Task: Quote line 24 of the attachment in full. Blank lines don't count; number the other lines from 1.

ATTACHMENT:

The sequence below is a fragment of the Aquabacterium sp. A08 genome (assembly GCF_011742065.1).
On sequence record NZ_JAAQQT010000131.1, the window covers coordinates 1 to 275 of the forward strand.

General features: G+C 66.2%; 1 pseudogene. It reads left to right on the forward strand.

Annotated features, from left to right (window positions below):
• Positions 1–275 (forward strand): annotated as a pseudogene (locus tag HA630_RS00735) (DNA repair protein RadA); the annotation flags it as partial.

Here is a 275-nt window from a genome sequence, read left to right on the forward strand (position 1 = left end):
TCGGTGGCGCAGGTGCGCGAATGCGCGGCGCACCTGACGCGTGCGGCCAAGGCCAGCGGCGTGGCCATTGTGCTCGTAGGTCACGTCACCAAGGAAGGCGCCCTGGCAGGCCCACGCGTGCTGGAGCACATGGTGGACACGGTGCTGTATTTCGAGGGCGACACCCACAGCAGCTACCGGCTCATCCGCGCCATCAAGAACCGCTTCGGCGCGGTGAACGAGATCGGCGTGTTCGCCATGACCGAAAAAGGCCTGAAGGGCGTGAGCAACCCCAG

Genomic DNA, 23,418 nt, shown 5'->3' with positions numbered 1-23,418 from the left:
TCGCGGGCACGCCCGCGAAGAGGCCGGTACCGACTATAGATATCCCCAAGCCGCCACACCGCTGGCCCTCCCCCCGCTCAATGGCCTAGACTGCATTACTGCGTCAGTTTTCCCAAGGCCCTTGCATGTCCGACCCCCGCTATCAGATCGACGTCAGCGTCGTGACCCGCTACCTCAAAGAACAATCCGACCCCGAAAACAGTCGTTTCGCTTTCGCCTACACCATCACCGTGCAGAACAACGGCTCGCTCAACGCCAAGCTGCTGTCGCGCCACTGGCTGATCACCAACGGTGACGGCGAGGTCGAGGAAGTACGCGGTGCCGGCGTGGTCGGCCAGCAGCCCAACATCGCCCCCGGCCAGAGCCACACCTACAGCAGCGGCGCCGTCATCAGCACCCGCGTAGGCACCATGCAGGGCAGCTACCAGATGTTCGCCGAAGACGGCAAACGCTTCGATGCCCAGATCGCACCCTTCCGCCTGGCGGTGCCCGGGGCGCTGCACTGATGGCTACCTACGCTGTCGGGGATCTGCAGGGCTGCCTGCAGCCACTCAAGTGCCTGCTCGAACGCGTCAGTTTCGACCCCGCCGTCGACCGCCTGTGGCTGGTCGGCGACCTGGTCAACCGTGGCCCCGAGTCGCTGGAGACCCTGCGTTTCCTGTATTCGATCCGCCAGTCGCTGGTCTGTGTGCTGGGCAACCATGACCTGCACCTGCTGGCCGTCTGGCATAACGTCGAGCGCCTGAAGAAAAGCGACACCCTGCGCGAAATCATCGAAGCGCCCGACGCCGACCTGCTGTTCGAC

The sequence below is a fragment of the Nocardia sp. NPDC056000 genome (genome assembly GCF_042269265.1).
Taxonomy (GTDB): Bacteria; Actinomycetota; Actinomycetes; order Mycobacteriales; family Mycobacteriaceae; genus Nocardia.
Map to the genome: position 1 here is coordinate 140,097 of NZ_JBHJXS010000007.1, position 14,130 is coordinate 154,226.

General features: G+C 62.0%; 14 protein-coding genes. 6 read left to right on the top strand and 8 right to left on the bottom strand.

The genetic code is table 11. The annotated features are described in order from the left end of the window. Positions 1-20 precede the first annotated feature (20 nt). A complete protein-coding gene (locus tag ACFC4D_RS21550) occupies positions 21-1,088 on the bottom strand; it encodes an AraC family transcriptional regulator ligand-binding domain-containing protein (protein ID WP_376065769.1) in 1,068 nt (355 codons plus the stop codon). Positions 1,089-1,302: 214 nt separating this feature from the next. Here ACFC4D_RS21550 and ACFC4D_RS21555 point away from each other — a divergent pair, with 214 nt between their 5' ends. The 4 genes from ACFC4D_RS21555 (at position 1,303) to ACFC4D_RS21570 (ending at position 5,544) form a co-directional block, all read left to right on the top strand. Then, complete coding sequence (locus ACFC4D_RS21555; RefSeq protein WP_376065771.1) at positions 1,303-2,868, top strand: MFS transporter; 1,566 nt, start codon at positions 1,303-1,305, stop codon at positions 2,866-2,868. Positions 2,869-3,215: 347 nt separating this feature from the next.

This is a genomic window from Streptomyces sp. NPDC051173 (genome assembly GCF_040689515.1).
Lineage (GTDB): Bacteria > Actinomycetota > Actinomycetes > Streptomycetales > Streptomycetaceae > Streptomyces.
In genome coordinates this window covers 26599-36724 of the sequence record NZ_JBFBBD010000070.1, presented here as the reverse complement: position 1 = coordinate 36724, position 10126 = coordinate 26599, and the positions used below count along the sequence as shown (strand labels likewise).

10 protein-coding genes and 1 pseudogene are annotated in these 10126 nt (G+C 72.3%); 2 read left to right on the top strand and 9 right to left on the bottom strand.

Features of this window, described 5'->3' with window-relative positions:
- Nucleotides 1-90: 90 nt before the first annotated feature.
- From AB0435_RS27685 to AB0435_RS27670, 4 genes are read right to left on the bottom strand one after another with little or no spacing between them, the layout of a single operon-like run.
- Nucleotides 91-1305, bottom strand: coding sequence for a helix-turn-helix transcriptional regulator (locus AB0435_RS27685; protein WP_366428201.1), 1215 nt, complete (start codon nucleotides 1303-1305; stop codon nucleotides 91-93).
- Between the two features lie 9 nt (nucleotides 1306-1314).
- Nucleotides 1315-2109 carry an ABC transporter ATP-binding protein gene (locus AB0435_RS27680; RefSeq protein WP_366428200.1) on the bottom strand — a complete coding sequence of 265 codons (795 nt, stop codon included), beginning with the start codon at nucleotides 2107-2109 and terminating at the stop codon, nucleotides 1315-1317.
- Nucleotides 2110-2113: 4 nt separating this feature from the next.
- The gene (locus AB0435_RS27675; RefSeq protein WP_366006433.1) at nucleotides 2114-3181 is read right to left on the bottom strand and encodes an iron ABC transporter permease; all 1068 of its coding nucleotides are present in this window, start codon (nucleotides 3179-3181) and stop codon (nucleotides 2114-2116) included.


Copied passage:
- Nucleotides 1315-2109 carry an ABC transporter ATP-binding protein gene (locus AB0435_RS27680; RefSeq protein WP_366428200.1) on the bottom strand — a complete coding sequence of 265 codons (795 nt, stop codon included), beginning with the start codon at nucleotides 2107-2109 and terminating at the stop codon, nucleotides 1315-1317.